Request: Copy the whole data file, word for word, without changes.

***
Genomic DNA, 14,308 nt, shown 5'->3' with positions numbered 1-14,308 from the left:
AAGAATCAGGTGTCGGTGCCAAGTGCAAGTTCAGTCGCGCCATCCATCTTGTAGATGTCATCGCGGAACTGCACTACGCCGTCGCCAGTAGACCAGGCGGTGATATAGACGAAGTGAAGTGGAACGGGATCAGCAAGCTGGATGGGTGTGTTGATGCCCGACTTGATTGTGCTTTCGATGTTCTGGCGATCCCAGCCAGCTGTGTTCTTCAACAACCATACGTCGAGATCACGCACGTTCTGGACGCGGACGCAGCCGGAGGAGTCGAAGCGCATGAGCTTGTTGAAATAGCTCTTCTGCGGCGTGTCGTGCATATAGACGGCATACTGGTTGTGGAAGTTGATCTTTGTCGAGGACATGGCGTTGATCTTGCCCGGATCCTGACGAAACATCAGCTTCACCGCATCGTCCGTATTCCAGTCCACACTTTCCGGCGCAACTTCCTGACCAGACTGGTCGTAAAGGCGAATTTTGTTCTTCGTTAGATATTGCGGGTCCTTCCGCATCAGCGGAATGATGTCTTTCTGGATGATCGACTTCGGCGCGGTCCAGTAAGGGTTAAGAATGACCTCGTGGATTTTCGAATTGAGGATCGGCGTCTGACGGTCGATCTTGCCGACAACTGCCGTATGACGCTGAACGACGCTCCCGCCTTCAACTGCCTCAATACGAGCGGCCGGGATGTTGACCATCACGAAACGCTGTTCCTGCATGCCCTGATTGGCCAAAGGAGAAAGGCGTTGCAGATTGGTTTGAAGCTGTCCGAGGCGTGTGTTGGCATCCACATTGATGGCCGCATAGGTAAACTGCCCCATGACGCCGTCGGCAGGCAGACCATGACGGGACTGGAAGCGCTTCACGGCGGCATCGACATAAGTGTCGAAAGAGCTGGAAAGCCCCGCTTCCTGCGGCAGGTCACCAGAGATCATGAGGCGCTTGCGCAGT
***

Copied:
Genomic DNA, 14,308 nt, shown 5'->3' with positions numbered 1-14,308 from the left:
AAGAATCAGGTGTCGGTGCCAAGTGCAAGTTCAGTCGCGCCATCCATCTTGTAGATGTCATCGCGGAACTGCACTACGCCGTCGCCAGTAGACCAGGCGGTGATATAGACGAAGTGAAGTGGAACGGGATCAGCAAGCTGGATGGGTGTGTTGATGCCCGACTTGATTGTGCTTTCGATGTTCTGGCGATCCCAGCCAGCTGTGTTCTTCAACAACCATACGTCGAGATCACGCACGTTCTGGACGCGGACGCAGCCGGAGGAGTCGAAGCGCATGAGCTTGTTGAAATAGCTCTTCTGCGGCGTGTCGTGCATATAGACGGCATACTGGTTGTGGAAGTTGATCTTTGTCGAGGACATGGCGTTGATCTTGCCCGGATCCTGACGAAACATCAGCTTCACCGCATCGTCCGTATTCCAGTCCACACTTTCCGGCGCAACTTCCTGACCAGACTGGTCGTAAAGGCGAATTTTGTTCTTCGTTAGATATTGCGGGTCCTTCCGCATCAGCGGAATGATGTCTTTCTGGATGATCGACTTCGGCGCGGTCCAGTAAGGGTTAAGAATGACCTCGTGGATTTTCGAATTGAGGATCGGCGTCTGACGGTCGATCTTGCCGACAACTGCCGTATGACGCTGAACGACGCTCCCGCCTTCAACTGCCTCAATACGAGCGGCCGGGATGTTGACCATCACGAAACGCTGTTCCTGCATGCCCTGATTGGCCAAAGGAGAAAGGCGTTGCAGATTGGTTTGAAGCTGTCCGAGGCGTGTGTTGGCATCCACATTGATGGCCGCATAGGTAAACTGCCCCATGACGCCGTCGGCAGGCAGACCATGACGGGACTGGAAGCGCTTCACGGCGGCATCGACATAAGTGTCGAAAGAGCTGGAAAGCCCCGCTTCCTGCGGCAGGTCACCAGAGATCATGAGGCGCTTGCGCAGT